You may have noticed recently that Tehachapi High School has been celebrating their student-athletes signing National Letters of Intent to continue their playing and academic careers at the collegiate level. Many of those signings this year have been to NCAA Division II organizations, and in one case an NAIA school.
Each of these signings deserves to be celebrated. Each student-athlete and their family made a decision based on what was best for their situation. It pleases me even more when I speak to parents who see the value in an offer at the Division II level, or in any offer outside of NCAA Division I. I pointed out long ago that there are so many different options for student-athletes these days, and with the advent of the internet, live video streaming and the vast information sharing we now have at our fingertips, being “discovered” by these programs is much easier than ever before.
I’ve worked with NAIA (National Intercollegiate Athletic Association) as well as NCAA Division II and NCAA Division I institutions. Each has a certain value and something unique to offer student athletes. But in the end it comes down to what fits the student-athlete best. I’ve been very pleased to see two of our best athletes in girl’s basketball and football select Division II schools over the last few months. They both echoed the fact that the academic, financial and competition opportunities were the right fit. Given the limited number of athletes who make it to the professional ranks, and the even-more limited professional opportunities for female student-athletes, the exposure a Division I school offers might not be advantageous anyway.
Tehachapi student-athletes are perfectly suited for the Division II lifestyle; it’s a major step up in competition, it’s a new experience and it is a nice balance between athletic and academic life. My first three years working with Cal State Bakersfield were their final three in the Division II ranks and I really enjoyed the format of the championships, the places we traveled to and the atmosphere and talent at that level. Many former Division I athletes would finish their careers in Division II, making the rosters unique and sometimes every bit as good as the upper level, hence the reason in many sports you don’t see Division I schools competing against Division II teams; the talent difference is sometimes very little.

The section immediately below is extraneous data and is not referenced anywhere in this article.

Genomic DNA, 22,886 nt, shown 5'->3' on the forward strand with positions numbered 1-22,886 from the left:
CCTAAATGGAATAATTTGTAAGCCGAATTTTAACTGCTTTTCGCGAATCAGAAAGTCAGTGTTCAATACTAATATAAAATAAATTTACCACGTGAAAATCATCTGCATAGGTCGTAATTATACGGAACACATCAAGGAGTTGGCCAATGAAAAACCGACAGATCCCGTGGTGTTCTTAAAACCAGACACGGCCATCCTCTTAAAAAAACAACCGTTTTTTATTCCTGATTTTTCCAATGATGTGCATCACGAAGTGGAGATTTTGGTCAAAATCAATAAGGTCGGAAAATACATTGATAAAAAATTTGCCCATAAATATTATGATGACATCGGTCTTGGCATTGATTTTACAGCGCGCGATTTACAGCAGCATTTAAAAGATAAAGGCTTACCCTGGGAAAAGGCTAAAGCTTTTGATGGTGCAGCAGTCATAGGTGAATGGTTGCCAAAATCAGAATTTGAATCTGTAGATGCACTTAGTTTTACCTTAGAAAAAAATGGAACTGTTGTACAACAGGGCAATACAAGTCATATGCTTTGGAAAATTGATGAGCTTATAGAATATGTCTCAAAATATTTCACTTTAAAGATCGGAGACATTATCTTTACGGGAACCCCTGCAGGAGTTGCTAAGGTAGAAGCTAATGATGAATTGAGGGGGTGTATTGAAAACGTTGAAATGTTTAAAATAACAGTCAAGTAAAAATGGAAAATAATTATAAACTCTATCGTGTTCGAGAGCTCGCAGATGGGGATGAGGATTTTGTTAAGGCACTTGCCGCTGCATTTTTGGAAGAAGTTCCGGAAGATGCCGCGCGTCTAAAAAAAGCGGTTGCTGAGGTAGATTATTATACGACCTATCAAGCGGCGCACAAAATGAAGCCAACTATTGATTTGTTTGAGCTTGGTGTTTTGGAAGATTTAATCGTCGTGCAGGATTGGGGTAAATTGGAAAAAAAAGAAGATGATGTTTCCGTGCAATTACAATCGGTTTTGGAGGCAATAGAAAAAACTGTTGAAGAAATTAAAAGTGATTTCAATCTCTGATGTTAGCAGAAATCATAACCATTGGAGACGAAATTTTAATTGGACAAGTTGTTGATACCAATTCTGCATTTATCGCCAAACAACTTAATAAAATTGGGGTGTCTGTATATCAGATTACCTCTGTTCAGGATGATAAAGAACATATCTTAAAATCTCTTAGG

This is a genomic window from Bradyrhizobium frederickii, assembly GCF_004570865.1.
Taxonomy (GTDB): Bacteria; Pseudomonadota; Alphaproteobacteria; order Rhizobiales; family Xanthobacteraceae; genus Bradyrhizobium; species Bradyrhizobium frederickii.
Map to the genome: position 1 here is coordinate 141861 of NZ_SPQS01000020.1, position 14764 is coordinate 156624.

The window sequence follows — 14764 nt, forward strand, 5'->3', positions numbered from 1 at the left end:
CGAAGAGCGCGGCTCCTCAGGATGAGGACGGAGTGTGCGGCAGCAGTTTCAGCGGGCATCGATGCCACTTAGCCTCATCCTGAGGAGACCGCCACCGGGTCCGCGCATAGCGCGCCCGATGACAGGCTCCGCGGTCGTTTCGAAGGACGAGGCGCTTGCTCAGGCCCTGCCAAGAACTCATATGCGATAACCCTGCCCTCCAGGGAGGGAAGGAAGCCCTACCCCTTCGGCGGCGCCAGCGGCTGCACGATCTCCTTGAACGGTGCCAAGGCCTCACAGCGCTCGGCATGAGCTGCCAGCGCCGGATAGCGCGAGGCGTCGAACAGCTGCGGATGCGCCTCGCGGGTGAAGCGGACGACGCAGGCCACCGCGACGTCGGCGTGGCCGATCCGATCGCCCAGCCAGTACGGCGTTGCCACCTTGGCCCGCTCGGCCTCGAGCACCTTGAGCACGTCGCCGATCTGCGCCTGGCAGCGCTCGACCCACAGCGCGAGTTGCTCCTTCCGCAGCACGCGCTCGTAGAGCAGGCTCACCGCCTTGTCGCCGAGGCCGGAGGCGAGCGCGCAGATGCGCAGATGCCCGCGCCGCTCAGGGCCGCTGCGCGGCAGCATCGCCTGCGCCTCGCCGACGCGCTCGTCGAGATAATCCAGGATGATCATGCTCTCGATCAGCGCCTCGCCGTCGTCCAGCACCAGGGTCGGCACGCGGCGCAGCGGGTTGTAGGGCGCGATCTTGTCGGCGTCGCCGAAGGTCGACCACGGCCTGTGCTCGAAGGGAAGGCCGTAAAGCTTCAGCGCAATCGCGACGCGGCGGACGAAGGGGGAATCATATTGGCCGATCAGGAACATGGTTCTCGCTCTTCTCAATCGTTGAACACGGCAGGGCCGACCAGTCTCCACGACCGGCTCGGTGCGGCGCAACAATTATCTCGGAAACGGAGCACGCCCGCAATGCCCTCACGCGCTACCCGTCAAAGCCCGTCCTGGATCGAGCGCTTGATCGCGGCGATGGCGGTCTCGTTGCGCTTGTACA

The NAIA is a completely different animal as well, with very small schools, usually linked to a religious organization, that are competing in the oldest governing body in college athletics. Scholarships are limited but playing opportunities are available and talent comes in many forms. I hope the rest of the community is excited to see our student-athletes take these opportunities and run with them.
As recruiting continues into the next season, the reminder to parents and student-athletes is this: Don’t sell yourself short, don’t view any opportunity, offer or chance as “below you.” Don’t let what you think you’re worth impact your market value; the fact of the matter remains you come from Tehachapi, and while that commands respect in Kern County, many college coaches are still ignorant of the value that will bring to their program. Prove them wrong.
Division I scholarships are great, but so is everything else that trickles down and gives local student-athletes a chance to continue competing, get an education and expand their world view with the college experience. No matter the conference patch on the uniform, they all have four years to prove they can make it at the next level. Whatever level that happens to be should make us all proud of where they come from, and hopefully, where they go beyond competition.
Corey Costelloe has covered NCAA, professional and local sports for more than 20 years as a reporter and broadcaster. A THS graduate, he now resides in Tehachapi. He can be reached at email@example.com. The opinions expressed are his own.